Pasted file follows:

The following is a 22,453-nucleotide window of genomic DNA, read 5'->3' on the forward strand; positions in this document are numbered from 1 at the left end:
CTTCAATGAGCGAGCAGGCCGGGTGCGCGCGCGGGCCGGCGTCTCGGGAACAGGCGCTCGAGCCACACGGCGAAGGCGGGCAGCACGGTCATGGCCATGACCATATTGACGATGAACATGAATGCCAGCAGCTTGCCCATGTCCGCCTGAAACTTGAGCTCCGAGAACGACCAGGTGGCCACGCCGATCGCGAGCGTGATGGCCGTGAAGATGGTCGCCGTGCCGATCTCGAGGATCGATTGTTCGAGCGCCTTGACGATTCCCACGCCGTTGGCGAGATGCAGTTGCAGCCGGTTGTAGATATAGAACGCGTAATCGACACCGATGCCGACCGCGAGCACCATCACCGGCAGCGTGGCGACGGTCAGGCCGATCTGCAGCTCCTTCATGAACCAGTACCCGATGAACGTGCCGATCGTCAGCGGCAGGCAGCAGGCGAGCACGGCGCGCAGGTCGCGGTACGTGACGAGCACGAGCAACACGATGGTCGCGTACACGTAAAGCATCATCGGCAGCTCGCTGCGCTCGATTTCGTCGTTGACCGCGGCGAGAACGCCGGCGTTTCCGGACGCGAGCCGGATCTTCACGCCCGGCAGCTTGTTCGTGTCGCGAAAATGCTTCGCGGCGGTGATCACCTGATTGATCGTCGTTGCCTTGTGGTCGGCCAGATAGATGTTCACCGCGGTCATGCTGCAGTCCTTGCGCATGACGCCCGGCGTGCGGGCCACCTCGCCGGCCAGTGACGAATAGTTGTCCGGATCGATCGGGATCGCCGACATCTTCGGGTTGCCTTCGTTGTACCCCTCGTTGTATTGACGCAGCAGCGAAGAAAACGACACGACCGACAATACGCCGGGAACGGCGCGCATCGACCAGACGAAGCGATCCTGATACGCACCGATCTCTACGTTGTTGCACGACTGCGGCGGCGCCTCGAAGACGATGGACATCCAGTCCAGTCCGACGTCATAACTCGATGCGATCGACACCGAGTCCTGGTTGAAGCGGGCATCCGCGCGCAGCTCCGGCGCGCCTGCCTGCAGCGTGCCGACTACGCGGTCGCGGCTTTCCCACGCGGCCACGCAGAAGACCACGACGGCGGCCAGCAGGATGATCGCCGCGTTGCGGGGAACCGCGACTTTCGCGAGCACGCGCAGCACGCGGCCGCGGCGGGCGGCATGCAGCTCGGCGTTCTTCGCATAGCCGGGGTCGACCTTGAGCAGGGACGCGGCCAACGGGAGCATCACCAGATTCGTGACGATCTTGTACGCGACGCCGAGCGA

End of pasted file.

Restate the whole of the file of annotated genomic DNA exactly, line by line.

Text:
The following is a 22,453-nucleotide window of genomic DNA, read 5'->3' on the forward strand; positions in this document are numbered from 1 at the left end:
CTTCAATGAGCGAGCAGGCCGGGTGCGCGCGCGGGCCGGCGTCTCGGGAACAGGCGCTCGAGCCACACGGCGAAGGCGGGCAGCACGGTCATGGCCATGACCATATTGACGATGAACATGAATGCCAGCAGCTTGCCCATGTCCGCCTGAAACTTGAGCTCCGAGAACGACCAGGTGGCCACGCCGATCGCGAGCGTGATGGCCGTGAAGATGGTCGCCGTGCCGATCTCGAGGATCGATTGTTCGAGCGCCTTGACGATTCCCACGCCGTTGGCGAGATGCAGTTGCAGCCGGTTGTAGATATAGAACGCGTAATCGACACCGATGCCGACCGCGAGCACCATCACCGGCAGCGTGGCGACGGTCAGGCCGATCTGCAGCTCCTTCATGAACCAGTACCCGATGAACGTGCCGATCGTCAGCGGCAGGCAGCAGGCGAGCACGGCGCGCAGGTCGCGGTACGTGACGAGCACGAGCAACACGATGGTCGCGTACACGTAAAGCATCATCGGCAGCTCGCTGCGCTCGATTTCGTCGTTGACCGCGGCGAGAACGCCGGCGTTTCCGGACGCGAGCCGGATCTTCACGCCCGGCAGCTTGTTCGTGTCGCGAAAATGCTTCGCGGCGGTGATCACCTGATTGATCGTCGTTGCCTTGTGGTCGGCCAGATAGATGTTCACCGCGGTCATGCTGCAGTCCTTGCGCATGACGCCCGGCGTGCGGGCCACCTCGCCGGCCAGTGACGAATAGTTGTCCGGATCGATCGGGATCGCCGACATCTTCGGGTTGCCTTCGTTGTACCCCTCGTTGTATTGACGCAGCAGCGAAGAAAACGACACGACCGACAATACGCCGGGAACGGCGCGCATCGACCAGACGAAGCGATCCTGATACGCACCGATCTCTACGTTGTTGCACGACTGCGGCGGCGCCTCGAAGACGATGGACATCCAGTCCAGTCCGACGTCATAACTCGATGCGATCGACACCGAGTCCTGGTTGAAGCGGGCATCCGCGCGCAGCTCCGGCGCGCCTGCCTGCAGCGTGCCGACTACGCGGTCGCGGCTTTCCCACGCGGCCACGCAGAAGACCACGACGGCGGCCAGCAGGATGATCGCCGCGTTGCGGGGAACCGCGACTTTCGCGAGCACGCGCAGCACGCGGCCGCGGCGGGCGGCATGCAGCTCGGCGTTCTTCGCATAGCCGGGGTCGACCTTGAGCAGGGACGCGGCCAACGGGAGCATCACCAGATTCGTGACGATCTTGTACGCGACGCCGAGCGA